Faulkner uses the word ‘quiet’ a lot – particularly in the first half of the book. I think this is used to show something about social norms. The quite members of a society are the good ones, the ones doing all the socially appropriate things. So it is not so much a volume issue as a comment of conspicuousness. I noticed this particularly with regards to Hightower. “The entire affair had been a lot of people performing a play and that now and at last they had all played out the parts which had been allotted them and now they could live quietly with one another.” I get the impression that his sermons were probably not seen as strange until the problems appeared with his wife – like the interviewed neighbors of someone recently arrested always say ‘there was always something strange about him/her.’
There much too much to be said about the role of religion in the novel. First, there is some phenomenal imagery used to evoke the feeling of religion – particularly the use of variations of monotone. Faulkner is a master at dropping one word into a sentence that instantly brings you back to another part of the story or someplace else entirely. Salvation and fate become major elements in the story. It seems that all of the characters are looking for salvation in some way, either through normalcy (Joe’s adopted parents) or the ‘other’ (Joanna). It also seems that there is no way to escape where each character is going and they know this. “The street which ran for thirty years…It had made a circle and he is still inside of it.” “Already he can feel the two instants about to touch: the one which is the sum of his life, which renews itself between each dark and dusk, and the suspended instant out of which the soon will presently begin.” The only characters which seem outside of the cycle of fate are Joe’s grandparents. I kept thinking of them as the Greek chorus. Each one side of the same coin – one wanting forgiveness for all and one wanting punishment for all, neither being able to rationalize the meaning or consequence of their wishes – “monotonous strophe and antistrophe.”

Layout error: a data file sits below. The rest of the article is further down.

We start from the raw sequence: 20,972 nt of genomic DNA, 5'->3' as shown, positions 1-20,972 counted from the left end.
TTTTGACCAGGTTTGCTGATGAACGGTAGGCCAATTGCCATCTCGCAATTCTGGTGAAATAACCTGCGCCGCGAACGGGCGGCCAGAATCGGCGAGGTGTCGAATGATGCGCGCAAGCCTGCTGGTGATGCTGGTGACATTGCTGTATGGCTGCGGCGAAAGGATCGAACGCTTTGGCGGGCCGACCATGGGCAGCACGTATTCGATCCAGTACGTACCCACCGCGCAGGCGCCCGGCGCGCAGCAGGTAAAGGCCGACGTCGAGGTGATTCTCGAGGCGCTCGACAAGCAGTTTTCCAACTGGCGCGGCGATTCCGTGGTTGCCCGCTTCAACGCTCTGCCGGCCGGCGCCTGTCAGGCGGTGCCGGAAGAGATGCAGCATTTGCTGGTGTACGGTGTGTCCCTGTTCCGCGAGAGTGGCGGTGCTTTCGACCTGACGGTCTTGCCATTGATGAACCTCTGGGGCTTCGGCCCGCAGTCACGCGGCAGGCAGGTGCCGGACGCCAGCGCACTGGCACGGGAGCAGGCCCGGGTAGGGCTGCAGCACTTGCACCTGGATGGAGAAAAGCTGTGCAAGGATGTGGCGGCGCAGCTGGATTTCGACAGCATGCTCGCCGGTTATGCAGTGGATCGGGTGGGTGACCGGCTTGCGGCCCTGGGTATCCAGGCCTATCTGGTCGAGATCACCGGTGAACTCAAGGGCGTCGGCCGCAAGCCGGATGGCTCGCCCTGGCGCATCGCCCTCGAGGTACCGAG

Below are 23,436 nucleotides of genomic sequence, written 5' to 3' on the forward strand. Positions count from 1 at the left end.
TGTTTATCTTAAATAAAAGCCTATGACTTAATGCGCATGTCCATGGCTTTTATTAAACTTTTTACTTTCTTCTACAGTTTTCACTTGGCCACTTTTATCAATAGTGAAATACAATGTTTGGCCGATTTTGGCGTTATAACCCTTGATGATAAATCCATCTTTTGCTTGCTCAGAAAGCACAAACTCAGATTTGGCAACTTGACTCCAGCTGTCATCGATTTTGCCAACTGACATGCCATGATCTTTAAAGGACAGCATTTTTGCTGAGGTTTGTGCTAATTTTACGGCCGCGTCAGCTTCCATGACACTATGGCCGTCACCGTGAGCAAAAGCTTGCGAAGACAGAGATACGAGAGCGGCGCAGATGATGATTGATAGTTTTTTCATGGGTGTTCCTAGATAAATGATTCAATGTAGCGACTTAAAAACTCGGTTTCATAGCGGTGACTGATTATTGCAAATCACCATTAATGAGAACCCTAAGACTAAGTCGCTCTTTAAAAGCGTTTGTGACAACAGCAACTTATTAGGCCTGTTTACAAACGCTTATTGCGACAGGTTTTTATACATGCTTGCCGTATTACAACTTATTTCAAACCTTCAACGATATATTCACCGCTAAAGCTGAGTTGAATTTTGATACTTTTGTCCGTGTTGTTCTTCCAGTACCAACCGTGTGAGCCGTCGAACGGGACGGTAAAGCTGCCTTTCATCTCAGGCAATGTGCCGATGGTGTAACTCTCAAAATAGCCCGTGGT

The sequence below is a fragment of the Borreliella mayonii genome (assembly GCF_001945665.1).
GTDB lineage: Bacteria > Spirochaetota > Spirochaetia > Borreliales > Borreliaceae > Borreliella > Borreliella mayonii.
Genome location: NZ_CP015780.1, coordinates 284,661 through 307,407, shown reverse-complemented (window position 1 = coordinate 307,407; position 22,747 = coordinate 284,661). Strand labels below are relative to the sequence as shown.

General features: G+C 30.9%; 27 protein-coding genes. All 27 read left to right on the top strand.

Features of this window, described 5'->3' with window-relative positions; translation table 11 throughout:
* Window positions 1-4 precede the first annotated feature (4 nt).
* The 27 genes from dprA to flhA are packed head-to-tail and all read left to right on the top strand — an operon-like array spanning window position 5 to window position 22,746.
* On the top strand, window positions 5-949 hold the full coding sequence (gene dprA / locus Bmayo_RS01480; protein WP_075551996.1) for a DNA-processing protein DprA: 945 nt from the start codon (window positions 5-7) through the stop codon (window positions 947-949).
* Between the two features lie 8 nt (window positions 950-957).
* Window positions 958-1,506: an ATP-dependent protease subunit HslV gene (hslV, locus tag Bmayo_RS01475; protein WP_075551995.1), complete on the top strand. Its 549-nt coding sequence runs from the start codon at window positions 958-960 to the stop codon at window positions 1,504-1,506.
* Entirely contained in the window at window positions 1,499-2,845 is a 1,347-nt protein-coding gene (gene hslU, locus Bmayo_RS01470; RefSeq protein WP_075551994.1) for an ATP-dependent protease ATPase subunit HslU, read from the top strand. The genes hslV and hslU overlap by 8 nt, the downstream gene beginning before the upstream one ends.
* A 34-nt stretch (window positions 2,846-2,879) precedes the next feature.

In summary, I can’t recommend this highly enough. Reading back over my thoughts, they seem really disjointed, but there were a lot of thoughts to keep track of while reading.
At the center of Light in August is a man called Joe Christmas who is lost between worlds in the American post-Civil War South. Although he belongs to no community, he is judged by them all, and invariably found wanting. Christmas commits a brutal crime that grows out of a curse visited upon him by his ancestors and their history.
But Christmas is not alone in his struggle. Other lost souls include a young country girl searching for the man who fathered her child, a minister who is trapped in a loop of family history, a laborer who longs for love and music and Christian goodness, several born-again Christians intent on brutalizing those who fail in the eyes of their God, and several other fascinating misfits searching for peace in a world intent on denying it to them. To a great extent it’s a book about fathers and sons, with fathers as great as God and as lowly as deadbeat dads playing their parts in a journey toward a tragic but not entirely hopeless end.
The book is complex, twisting, multilayered and brilliant, rich with humor, wisdom, tragedy, death and resurrection. It isn’t an easy read, but it is beautiful, powerful and true. It reminded me of what great literature is, and why I love to read it.
There are three basic stories that are interconnected, although somewhat loosely. The story of Lena Grove opens and closes the book. She's young, single, and pregnant. She sets out on foot to find the father of her baby who has deserted her. You'd think she'd be depressed or pessimistic about life in her situation, but she's not. She seems to take everything in life as it comes. She's happy in whatever situation she finds herself. But, she's pretty much the only major character in the book that has found any kind of peace at all.